A Practical Guide to Owning Fewer Clothes


“Know, first, who you are; and then adorn yourself accordingly.” – Epictetus

Consider for just a moment how your life would look different if you owned fewer clothes:

  • You would have more disposable income.
  • You would have more time to live your life.
  • Mornings would feature less stress.
  • Your closets would be well-organized and uncluttered.
  • Packing for trips/vacations would take less time.
  • Laundry days would be easier (not necessarily less, but definitely easier).

Unfortunately, instead of enjoying the benefits of owning fewer clothes, most of us buy into the lie that more is better. And because we do, we accumulate more and more clothing each season. We are convinced that new clothes will make us more joyful, more fashionable, and more popular. Unfortunately, they just end up getting in the way.

Consider going a different route with your life. Try owning fewer clothes. You may be surprised at how much you enjoy the freedom that it brings.

Whether you are hoping to minimize your wardrobe to the absolute minimum or just trying to pare down some of the excess in your closet, you will find these 10 steps practical and applicable. They are the same steps that we have used in our home:

  1. Admit that you own too much clothing. That’s all you really need to get started.
  2. Wear fewer colors. Most of us already have a few favorite colors that we wear most often anyway – usually because we like the way we look in them. Choosing to intentionally wear fewer colors means less accessories (shoes, belts, jewelry, handbags, etc.). It also makes too much sense not to try.
  3. Embrace the idea of one. When one can be enough, embrace it – one black dress, one swimsuit, one winter coat, one black belt, one pair of black shoes, one pair of sneakers, one handbag… insert your own based on your occupation, lifestyle, or climate.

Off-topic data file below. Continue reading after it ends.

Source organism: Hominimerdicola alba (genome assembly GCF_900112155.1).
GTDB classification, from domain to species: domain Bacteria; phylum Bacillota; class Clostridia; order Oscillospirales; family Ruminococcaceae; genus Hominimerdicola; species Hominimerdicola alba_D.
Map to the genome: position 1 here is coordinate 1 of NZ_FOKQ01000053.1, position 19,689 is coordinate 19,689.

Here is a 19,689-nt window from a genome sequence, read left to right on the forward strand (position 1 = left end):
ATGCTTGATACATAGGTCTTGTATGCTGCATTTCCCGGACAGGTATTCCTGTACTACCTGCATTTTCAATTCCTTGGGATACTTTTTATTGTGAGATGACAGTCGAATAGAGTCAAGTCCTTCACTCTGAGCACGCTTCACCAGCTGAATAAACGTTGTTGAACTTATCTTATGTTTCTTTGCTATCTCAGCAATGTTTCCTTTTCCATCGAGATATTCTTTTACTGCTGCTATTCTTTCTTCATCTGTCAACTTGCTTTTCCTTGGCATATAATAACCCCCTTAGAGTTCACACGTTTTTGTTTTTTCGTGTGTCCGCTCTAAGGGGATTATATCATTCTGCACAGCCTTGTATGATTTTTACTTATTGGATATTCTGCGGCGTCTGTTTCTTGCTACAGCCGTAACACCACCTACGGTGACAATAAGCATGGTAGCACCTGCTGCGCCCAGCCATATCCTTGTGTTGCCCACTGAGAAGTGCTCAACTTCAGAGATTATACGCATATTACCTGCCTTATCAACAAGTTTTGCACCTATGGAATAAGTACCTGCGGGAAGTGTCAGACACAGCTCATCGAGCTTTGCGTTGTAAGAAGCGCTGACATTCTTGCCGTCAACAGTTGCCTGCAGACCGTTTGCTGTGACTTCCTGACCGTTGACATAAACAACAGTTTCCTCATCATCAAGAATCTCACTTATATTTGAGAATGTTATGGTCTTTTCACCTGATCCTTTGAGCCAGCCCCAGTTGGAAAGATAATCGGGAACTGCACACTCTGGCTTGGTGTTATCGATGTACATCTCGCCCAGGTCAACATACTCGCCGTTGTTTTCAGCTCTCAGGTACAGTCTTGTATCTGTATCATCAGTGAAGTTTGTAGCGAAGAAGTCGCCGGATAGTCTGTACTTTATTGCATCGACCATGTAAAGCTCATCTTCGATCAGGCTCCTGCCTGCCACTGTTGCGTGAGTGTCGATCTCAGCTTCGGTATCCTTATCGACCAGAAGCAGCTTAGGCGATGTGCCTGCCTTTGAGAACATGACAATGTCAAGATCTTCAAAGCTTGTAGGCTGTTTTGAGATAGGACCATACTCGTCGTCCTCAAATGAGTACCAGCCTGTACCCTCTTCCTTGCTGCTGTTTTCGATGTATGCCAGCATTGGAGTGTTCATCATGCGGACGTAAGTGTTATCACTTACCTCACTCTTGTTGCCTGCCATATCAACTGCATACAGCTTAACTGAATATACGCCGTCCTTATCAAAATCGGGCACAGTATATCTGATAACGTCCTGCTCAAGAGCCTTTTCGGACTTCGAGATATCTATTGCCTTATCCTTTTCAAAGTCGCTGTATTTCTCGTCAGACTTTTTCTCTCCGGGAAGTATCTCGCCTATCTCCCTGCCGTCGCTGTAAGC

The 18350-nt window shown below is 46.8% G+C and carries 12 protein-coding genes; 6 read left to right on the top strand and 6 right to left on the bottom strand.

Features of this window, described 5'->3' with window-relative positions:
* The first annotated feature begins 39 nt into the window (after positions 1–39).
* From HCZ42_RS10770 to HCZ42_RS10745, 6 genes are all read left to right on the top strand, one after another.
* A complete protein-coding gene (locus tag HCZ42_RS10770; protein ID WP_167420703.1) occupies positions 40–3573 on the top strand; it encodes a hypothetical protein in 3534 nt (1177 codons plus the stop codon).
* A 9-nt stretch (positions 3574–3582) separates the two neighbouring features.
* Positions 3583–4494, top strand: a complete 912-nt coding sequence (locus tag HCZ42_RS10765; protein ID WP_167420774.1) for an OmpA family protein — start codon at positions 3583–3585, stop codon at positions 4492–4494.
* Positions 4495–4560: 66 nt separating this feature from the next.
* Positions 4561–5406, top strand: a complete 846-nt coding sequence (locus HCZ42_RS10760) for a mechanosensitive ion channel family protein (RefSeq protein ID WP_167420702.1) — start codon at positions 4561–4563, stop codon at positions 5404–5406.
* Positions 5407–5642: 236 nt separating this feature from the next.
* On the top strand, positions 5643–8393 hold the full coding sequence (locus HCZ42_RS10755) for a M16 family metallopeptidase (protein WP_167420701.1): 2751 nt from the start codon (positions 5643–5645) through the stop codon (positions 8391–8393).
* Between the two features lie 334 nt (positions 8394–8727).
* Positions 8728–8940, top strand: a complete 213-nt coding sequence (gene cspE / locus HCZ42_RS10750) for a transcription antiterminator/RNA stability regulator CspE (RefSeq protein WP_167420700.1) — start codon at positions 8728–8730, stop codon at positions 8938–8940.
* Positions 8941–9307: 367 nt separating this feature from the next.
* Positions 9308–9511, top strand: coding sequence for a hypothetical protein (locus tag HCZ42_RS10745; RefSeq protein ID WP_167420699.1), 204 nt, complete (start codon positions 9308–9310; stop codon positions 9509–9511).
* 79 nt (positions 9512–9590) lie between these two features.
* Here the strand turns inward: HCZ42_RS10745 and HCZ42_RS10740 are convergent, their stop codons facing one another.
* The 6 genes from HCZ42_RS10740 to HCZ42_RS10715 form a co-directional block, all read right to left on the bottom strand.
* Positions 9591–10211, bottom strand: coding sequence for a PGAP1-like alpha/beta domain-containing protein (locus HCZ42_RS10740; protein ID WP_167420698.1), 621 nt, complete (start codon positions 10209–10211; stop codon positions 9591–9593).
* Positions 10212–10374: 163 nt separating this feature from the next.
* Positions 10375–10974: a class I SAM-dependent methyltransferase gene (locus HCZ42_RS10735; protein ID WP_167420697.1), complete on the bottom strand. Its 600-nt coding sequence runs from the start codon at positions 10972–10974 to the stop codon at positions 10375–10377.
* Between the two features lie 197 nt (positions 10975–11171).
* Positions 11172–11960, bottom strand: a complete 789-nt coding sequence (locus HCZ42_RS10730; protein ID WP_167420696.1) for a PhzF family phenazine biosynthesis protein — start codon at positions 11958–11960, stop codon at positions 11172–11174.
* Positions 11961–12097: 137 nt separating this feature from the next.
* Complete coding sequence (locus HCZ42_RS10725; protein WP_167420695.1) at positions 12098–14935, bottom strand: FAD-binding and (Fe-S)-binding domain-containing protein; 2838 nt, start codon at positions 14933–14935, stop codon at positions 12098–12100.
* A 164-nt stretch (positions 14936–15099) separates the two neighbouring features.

4. Donate, sell, recycle, discard. Depending on the size of one’s existing wardrobe, an initial paring down won’t take long. Make a few piles – donate, sell, or recycle. Start with the clothes that you no longer wear. You’ll be surprised how much you can remove.
  5. Donate, sell, discard some more. Removing the clothes you no longer wear is easy. Removing the clothes that you don’t really need can be a tougher choice. Turn around all the hangers in your closet. After the season, remove every article of clothing that wasn’t worn. That should help get you started on a second round of paring down.
  6. Impose an arbitrary moratorium on shopping. For many, clothes shopping is just a habit – and habit always takes over for inattention. To begin breaking the cycle of purchasing and discarding (the average American throws away 68 lbs. of textiles each year), set a self-imposed buying freeze. I recommend 90 days. If given enough time, this simple exercise in self-discipline will change your view of your clothing and the stores that produce, market, and sell them.
  7. Set a monthly spending limit. Pick a low number and stick to it.
  8. Purchase quality over quantity. Only buy clothing that you truly love – even if it costs more. If you stock your closet full of things you love, you will have less desire to add to it.
  9. Avoid the sale racks. Sales can (and should) be used to help you get a better price on something you need. Unfortunately, most sale racks are designed to convince us to purchase something we don’t.